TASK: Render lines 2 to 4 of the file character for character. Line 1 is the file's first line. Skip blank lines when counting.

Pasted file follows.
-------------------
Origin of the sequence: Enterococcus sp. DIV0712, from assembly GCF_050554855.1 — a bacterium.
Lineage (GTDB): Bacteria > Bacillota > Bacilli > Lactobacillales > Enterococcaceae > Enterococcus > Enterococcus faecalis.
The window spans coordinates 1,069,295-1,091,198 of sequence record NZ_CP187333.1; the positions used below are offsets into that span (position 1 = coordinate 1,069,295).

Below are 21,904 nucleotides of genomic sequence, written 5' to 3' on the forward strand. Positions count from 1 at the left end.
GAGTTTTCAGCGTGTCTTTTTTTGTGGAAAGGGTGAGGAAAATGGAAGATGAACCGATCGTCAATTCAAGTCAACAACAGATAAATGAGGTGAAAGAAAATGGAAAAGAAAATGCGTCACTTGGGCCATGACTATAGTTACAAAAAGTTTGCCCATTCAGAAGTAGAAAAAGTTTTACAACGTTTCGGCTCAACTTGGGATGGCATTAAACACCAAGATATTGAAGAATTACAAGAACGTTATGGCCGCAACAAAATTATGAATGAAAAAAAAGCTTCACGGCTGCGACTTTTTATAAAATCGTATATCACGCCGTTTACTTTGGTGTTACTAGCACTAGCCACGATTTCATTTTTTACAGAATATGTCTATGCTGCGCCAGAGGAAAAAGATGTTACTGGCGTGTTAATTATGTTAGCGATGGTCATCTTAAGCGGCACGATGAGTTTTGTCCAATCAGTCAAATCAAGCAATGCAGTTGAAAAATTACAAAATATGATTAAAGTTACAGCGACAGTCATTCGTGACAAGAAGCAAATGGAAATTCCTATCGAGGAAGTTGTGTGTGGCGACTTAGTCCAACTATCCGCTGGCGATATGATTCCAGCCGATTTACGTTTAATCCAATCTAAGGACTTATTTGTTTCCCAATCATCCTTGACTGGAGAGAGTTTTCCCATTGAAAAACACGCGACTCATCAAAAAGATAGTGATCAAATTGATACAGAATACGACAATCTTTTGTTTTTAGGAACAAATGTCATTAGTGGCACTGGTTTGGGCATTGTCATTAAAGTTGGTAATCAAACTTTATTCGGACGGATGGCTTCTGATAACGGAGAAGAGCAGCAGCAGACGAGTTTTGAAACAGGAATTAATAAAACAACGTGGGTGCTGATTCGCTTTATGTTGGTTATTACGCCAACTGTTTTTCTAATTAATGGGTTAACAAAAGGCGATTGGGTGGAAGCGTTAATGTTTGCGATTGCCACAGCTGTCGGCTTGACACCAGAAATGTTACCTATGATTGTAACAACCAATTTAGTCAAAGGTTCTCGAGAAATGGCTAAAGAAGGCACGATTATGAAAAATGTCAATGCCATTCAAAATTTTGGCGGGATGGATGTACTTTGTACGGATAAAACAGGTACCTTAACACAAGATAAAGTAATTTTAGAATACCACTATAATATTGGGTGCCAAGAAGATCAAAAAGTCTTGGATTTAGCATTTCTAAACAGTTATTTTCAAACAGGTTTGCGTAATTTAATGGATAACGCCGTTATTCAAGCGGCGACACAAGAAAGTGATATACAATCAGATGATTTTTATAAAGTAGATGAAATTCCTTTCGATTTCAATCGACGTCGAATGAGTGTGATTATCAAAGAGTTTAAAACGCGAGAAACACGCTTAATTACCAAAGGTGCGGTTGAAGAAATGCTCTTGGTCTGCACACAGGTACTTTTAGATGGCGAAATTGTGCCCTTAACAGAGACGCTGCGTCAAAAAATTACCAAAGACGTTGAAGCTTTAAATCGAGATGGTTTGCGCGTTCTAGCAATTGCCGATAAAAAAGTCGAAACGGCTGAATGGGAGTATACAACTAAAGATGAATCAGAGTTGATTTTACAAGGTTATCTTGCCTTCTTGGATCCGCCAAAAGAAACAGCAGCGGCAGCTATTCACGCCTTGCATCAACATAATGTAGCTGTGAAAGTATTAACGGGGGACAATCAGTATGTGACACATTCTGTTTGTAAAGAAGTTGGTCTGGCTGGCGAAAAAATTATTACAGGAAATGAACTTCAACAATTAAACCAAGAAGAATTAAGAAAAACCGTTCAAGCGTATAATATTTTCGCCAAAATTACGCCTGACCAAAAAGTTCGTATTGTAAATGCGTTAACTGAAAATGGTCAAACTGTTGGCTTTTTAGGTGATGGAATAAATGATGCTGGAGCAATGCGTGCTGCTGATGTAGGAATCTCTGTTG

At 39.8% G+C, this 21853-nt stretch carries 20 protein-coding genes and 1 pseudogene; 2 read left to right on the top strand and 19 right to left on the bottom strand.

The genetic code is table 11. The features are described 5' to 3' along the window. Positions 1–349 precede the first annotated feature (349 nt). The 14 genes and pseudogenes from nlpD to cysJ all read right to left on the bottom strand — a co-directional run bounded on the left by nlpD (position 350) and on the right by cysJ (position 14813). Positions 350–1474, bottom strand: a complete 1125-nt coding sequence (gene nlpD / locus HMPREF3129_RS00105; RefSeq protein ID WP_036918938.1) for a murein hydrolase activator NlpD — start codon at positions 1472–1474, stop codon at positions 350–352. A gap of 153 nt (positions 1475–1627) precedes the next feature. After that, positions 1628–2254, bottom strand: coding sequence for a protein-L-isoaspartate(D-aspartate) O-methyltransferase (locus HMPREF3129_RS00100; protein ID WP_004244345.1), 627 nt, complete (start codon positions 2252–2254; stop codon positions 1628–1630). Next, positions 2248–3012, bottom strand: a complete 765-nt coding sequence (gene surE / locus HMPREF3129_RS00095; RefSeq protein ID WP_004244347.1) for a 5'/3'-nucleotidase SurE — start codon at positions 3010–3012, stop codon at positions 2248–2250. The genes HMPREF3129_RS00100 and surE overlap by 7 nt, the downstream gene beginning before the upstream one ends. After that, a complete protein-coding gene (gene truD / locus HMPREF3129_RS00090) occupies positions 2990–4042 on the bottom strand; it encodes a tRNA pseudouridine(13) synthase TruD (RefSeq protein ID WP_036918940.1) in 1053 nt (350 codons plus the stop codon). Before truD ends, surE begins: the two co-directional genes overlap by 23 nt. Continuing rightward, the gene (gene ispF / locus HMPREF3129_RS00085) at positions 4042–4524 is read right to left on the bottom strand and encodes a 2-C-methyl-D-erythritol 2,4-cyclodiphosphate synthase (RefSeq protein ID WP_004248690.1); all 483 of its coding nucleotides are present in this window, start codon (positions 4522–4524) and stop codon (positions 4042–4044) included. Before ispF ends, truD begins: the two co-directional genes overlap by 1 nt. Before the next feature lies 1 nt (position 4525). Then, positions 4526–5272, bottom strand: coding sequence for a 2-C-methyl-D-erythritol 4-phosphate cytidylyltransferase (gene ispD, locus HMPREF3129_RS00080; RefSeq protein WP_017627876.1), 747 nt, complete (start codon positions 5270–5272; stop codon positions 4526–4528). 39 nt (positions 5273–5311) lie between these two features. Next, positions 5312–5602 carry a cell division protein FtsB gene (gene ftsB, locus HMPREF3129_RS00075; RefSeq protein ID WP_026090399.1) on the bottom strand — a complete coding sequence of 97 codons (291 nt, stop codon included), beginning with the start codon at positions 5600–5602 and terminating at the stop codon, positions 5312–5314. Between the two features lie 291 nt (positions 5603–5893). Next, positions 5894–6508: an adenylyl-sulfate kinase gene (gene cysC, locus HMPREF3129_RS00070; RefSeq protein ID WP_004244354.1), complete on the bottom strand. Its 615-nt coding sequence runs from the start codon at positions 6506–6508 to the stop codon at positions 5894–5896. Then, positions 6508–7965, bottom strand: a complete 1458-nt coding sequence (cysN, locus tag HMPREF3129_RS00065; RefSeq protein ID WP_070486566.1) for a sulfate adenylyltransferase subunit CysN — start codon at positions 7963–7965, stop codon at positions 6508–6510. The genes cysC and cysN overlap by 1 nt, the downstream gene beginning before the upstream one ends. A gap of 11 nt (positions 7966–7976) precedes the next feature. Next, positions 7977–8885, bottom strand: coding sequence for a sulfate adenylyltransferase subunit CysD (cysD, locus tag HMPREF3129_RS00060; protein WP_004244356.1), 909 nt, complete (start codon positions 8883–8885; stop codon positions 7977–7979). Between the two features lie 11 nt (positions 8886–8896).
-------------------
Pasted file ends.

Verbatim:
Lineage (GTDB): Bacteria > Bacillota > Bacilli > Lactobacillales > Enterococcaceae > Enterococcus > Enterococcus faecalis.
The window spans coordinates 1,069,295-1,091,198 of sequence record NZ_CP187333.1; the positions used below are offsets into that span (position 1 = coordinate 1,069,295).

Below are 21,904 nucleotides of genomic sequence, written 5' to 3' on the forward strand. Positions count from 1 at the left end.